I first started running when I was 11 years old and as a 7th grader joined my middle school’s cross country team. However, it wasn’t until 2 years later, as a freshman I high school that I started running year round. I quickly found that I was just as at home running in worst part of winter as I was the rest of the year. Whether it was because I was comfortable wearing shorts no matter the weather, my sure footedness or something else, running came naturally to me.
I took a 3 year hiatus from true winter running while I lived in Texas. Laredo rarely got below 40 degrees and we never saw snow while I was there. Despite the time away from it, when I returned to the north, I found that I hadn’t lost a step in regards to winter running.
The ability to wear shorts year round I long ago wrote off as being a simple case of mind over matter. I didn’t mind the cold, therefore it didn’t matter. My ability to keep my feet under me no matter how slick and icy the roads became, I never really thought about. It wasn’t until a few years ago that I even bothered to take notice of my luck.
About midway through that winter after hearing many a runner complain about their many slips and falls something clicked in me and I finally started to wonder why I had never joined their ranks. Sure I’ve slipped many a time and done all sorts of spins, twists and maneuvers that would make even the most experienced ballerina jealous, but I had never gone down. That isn’t to say I never fell, but those few times I had was not because of slips, but rather from tripping over an unseen object hidden beneath the snow on the trail upon which I ran. Tripped and fallen yes, but never slipped and fallen on the ice.
It wasn’t until the following fall that I finally caught a glimpse of the reason why. As the weather grew colder and the winter rapidly approached I started to notice something different about my running. How I had gone over 20 years without noticing, I don’t know, but I was now. I found that my stride was slowly getting shorter. My pace wasn’t changing much, but I was definitely shortening and quickening my stride. The colder the day, the shorter the stride. I wasn’t sure why, but I was positive this is what was happening.
It took me a while to figure out a possible reason, which it wasn’t until this winter that I finally felt was confirmed.
My normal stride is fairly long and as a result my heel would strike well in front of my body at a sharp angle to the ground. This was fine most of the year, but on ice it would prove dangerous. Only a small part of the sole would come into contact with the ice, which would lessen traction, and the angle would velocity across the surface of the ice. By shortening my stride I was allowing the heel to strike at closer to a 90 degree angle which would bring more tread into contact, therefore more traction, and would provide less angular velocity across the ice.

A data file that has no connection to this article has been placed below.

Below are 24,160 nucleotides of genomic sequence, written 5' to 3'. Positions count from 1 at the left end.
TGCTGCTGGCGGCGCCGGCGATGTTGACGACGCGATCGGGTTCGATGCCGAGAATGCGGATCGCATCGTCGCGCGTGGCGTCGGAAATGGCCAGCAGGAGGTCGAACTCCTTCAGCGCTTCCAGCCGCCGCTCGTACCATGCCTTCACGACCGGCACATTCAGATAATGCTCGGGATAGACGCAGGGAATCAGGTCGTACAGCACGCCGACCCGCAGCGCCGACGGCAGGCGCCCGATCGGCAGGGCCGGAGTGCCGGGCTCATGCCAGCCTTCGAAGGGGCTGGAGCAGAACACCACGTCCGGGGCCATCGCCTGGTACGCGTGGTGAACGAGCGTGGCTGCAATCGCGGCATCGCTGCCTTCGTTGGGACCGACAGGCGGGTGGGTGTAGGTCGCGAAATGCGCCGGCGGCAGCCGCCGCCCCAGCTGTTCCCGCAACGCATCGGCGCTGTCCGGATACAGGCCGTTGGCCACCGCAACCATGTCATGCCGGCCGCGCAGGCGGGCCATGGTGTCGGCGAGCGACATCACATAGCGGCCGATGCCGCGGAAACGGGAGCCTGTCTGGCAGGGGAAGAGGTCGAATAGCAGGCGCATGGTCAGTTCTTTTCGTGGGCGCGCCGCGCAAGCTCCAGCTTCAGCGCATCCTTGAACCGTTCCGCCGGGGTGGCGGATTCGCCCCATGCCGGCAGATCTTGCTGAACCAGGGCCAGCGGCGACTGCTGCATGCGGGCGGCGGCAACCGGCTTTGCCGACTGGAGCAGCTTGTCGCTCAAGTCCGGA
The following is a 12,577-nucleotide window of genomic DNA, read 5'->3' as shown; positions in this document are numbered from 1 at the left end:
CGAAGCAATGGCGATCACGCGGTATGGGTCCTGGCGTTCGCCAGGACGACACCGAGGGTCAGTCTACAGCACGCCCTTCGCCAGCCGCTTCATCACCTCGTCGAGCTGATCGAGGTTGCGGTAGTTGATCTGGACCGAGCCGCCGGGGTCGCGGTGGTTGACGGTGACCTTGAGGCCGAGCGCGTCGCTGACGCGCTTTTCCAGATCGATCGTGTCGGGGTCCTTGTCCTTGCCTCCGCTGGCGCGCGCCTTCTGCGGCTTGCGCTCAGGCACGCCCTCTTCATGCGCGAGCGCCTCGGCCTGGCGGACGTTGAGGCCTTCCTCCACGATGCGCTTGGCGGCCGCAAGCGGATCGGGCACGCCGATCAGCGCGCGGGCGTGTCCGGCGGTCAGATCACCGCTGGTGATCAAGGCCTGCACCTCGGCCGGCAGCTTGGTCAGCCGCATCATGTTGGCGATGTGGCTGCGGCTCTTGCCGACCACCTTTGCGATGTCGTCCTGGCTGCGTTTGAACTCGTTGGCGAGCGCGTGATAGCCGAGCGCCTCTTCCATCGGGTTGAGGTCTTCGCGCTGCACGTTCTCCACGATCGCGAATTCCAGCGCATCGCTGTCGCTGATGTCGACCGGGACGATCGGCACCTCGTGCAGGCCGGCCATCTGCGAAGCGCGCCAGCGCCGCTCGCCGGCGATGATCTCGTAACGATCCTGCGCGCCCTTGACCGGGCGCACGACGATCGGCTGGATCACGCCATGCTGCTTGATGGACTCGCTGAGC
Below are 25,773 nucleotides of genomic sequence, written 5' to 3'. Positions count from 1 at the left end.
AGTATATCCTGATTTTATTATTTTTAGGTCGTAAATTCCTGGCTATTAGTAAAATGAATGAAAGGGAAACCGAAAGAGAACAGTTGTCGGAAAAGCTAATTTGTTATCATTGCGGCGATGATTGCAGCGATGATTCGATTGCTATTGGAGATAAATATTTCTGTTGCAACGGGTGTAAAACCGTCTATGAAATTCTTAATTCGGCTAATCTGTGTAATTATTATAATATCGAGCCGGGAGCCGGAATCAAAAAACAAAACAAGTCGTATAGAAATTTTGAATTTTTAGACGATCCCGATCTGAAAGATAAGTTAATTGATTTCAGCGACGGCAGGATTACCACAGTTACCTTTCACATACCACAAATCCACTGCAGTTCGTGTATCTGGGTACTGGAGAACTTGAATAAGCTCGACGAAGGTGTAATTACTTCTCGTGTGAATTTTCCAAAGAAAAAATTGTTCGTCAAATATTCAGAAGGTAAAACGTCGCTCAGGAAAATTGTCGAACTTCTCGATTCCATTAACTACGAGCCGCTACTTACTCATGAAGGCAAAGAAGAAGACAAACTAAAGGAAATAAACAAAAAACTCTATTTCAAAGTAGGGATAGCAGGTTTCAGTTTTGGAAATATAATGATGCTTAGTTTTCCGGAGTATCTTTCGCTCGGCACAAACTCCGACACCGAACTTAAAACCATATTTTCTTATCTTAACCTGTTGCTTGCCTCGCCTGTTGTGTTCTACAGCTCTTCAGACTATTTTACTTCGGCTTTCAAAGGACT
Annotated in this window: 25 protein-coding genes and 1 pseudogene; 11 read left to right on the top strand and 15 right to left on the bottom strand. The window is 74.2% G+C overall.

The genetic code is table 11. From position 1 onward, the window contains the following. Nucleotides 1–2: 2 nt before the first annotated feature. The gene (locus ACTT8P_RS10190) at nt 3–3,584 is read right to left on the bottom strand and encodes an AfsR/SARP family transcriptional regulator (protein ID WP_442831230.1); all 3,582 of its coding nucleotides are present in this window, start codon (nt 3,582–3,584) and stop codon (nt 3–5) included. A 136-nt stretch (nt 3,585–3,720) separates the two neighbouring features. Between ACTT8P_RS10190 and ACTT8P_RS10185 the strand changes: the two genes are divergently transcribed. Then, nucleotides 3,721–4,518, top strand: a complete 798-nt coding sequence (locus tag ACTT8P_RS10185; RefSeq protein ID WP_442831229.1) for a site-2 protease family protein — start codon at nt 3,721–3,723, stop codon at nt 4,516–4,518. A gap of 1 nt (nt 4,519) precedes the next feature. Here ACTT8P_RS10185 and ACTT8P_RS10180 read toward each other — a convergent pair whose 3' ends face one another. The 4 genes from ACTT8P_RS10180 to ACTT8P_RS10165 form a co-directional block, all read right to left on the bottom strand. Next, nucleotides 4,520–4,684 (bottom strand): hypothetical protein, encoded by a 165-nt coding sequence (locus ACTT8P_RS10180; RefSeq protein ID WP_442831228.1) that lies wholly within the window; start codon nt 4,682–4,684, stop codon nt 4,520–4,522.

I won’t try to go into physics to explain this, but it’s a relatively simple idea. A simple way to look at it would be to think about an object sitting on ice. If you give it a push from the side it goes sliding across the ice. If you push straight down on it, it doesn’t move. From there it is easy to see that as you vary the angle between straight down and directly from the side that the distance the object will slide varies. Same thing for our feet. That’s why when most of us walk on ice we do so gingerly, carefully putting our feet down directly below us, flat footed.
Despite not realizing it, I had for many years been changing my stride every winter to maximize traction and returning to my optimal stride as winter passed. I would still slow further and run cautiously on ice, but my slipping was minimal.
Last winter I spent most of the winter working on becoming a forefoot runner and learning to run in Vibram Five Fingers. I was too busy concentrating on learning how to run differently that I wasn’t paying any attention to any of this. After a couple weeks of running on snow and ice this year I came to a realization that helped confirm my theory on the shorter strides.
As I was running on a very slick, icy road, I realized I was running normal speed for dry ground and I hadn’t shortened my stride. After thinking about this for a while I realized that when running forefoot my foot was landing directly below me at a 90 degree angle to the ground. This meant no angular velocity. In addition I was maximizing the amount of tread in contact with the ground, further improving traction. At least to me this confirms my theory about the shorter strides.
I still don’t know why or how my body just automatically made this change in stride, but I’m sure I’ve been doing it since day one. I remember my freshman year my track coach getting on me all through February and March about lengthening my stride. He was same coach I had all fall for cross country and he never had problem with my stride the entire season. Every spring and fall while I was in high school he never commented on my stride, yet every winter same thing, lengthen my stride.
Winter running will always carry some risks and nothing can make you immune to falls. But, experience has shown me that the risk can be lessened by having your foot land as close to a 90 degree angle as possible and pretty much directly under your body. You still may need to slow down on ice, but by following this you should have maximum traction and minimize slipping. Don’t let winter frighten you out of running, dress correctly, adjust your form if necessary and have fun.